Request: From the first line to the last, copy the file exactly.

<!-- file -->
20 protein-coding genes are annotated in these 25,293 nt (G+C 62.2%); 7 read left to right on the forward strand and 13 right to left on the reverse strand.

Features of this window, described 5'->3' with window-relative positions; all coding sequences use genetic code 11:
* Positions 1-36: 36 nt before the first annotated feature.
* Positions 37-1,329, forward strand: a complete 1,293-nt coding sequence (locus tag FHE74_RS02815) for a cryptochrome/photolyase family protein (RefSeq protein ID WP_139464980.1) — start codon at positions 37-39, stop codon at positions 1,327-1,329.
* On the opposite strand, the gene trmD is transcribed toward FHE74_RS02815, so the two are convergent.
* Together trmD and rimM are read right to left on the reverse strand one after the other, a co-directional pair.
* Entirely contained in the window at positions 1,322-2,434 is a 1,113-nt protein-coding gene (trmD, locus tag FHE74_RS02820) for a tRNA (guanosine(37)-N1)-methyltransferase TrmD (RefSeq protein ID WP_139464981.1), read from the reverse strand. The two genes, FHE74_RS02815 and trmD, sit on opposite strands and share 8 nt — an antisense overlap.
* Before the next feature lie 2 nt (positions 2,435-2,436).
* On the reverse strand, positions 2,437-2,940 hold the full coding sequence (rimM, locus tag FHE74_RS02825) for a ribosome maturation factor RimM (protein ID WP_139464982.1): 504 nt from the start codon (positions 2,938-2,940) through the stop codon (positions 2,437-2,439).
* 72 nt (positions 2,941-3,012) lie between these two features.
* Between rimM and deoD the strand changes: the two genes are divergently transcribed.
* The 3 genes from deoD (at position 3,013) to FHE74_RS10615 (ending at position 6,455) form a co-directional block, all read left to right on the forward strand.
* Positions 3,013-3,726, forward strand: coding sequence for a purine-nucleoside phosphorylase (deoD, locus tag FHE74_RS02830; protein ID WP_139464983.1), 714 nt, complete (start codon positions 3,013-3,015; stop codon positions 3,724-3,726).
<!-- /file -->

20 protein-coding genes are annotated in these 25,293 nt (G+C 62.2%); 7 read left to right on the forward strand and 13 right to left on the reverse strand.

Features of this window, described 5'->3' with window-relative positions; all coding sequences use genetic code 11:
* Positions 1-36: 36 nt before the first annotated feature.
* Positions 37-1,329, forward strand: a complete 1,293-nt coding sequence (locus tag FHE74_RS02815) for a cryptochrome/photolyase family protein (RefSeq protein ID WP_139464980.1) — start codon at positions 37-39, stop codon at positions 1,327-1,329.
* On the opposite strand, the gene trmD is transcribed toward FHE74_RS02815, so the two are convergent.
* Together trmD and rimM are read right to left on the reverse strand one after the other, a co-directional pair.
* Entirely contained in the window at positions 1,322-2,434 is a 1,113-nt protein-coding gene (trmD, locus tag FHE74_RS02820) for a tRNA (guanosine(37)-N1)-methyltransferase TrmD (RefSeq protein ID WP_139464981.1), read from the reverse strand. The two genes, FHE74_RS02815 and trmD, sit on opposite strands and share 8 nt — an antisense overlap.
* Before the next feature lie 2 nt (positions 2,435-2,436).
* On the reverse strand, positions 2,437-2,940 hold the full coding sequence (rimM, locus tag FHE74_RS02825) for a ribosome maturation factor RimM (protein ID WP_139464982.1): 504 nt from the start codon (positions 2,938-2,940) through the stop codon (positions 2,437-2,439).
* 72 nt (positions 2,941-3,012) lie between these two features.
* Between rimM and deoD the strand changes: the two genes are divergently transcribed.
* The 3 genes from deoD (at position 3,013) to FHE74_RS10615 (ending at position 6,455) form a co-directional block, all read left to right on the forward strand.
* Positions 3,013-3,726, forward strand: coding sequence for a purine-nucleoside phosphorylase (deoD, locus tag FHE74_RS02830; protein ID WP_139464983.1), 714 nt, complete (start codon positions 3,013-3,015; stop codon positions 3,724-3,726).